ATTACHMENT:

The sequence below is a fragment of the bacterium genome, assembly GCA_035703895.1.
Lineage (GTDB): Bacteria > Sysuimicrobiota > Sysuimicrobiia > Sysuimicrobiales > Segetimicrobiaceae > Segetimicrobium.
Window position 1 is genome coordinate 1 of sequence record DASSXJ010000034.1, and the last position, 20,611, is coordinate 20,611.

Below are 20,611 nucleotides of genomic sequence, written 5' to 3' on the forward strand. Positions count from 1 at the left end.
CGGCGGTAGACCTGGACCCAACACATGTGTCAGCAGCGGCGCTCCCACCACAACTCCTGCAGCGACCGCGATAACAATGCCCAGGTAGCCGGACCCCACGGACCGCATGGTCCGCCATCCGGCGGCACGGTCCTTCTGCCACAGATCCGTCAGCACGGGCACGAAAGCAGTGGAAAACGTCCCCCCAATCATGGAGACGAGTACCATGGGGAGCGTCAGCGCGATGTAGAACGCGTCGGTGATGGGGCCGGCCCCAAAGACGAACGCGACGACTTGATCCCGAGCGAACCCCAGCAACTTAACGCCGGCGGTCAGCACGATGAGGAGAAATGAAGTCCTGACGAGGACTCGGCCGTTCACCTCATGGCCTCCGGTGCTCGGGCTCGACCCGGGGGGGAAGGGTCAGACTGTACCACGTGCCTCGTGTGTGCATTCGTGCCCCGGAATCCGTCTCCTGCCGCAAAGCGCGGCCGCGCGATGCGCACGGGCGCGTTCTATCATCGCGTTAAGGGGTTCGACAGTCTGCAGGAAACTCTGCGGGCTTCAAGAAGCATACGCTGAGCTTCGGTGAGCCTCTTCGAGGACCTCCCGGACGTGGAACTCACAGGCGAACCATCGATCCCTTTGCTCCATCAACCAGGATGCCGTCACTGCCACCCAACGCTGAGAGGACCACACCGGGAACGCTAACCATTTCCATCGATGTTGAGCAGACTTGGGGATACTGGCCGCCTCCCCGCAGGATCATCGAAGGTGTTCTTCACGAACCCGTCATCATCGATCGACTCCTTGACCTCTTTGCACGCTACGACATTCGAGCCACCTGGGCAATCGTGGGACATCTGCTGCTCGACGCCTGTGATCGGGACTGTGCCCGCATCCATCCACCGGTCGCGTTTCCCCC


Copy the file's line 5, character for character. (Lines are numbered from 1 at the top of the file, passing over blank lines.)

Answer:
CGGCGGTAGACCTGGACCCAACACATGTGTCAGCAGCGGCGCTCCCACCACAACTCCTGCAGCGACCGCGATAACAATGCCCAGGTAGCCGGACCCCACGGACCGCATGGTCCGCCATCCGGCGGCACGGTCCTTCTGCCACAGATCCGTCAGCACGGGCACGAAAGCAGTGGAAAACGTCCCCCCAATCATGGAGACGAGTACCATGGGGAGCGTCAGCGCGATGTAGAACGCGTCGGTGATGGGGCCGGCCCCAAAGACGAACGCGACGACTTGATCCCGAGCGAACCCCAGCAACTTAACGCCGGCGGTCAGCACGATGAGGAGAAATGAAGTCCTGACGAGGACTCGGCCGTTCACCTCATGGCCTCCGGTGCTCGGGCTCGACCCGGGGGGGAAGGGTCAGACTGTACCACGTGCCTCGTGTGTGCATTCGTGCCCCGGAATCCGTCTCCTGCCGCAAAGCGCGGCCGCGCGATGCGCACGGGCGCGTTCTATCATCGCGTTAAGGGGTTCGACAGTCTGCAGGAAACTCTGCGGGCTTCAAGAAGCATACGCTGAGCTTCGGTGAGCCTCTTCGAGGACCTCCCGGACGTGGAACTCACAGGCGAACCATCGATCCCTTTGCTCCATCAACCAGGATGCCGTCACTGCCACCCAACGCTGAGAGGACCACACCGGGAACGCTAACCATTTCCATCGATGTTGAGCAGACTTGGGGATACTGGCCGCCTCCCCGCAGGATCATCGAAGGTGTTCTTCACGAACCCGTCATCATCGATCGACTCCTTGACCTCTTTGCACGCTACGACATTCGAGCCACCTGGGCAATCGTGGGACATCTGCTGCTCGACGCCTGTGATCGGGACTGTGCCCGCATCCATCCACCGGTCGCGTTTCCCCC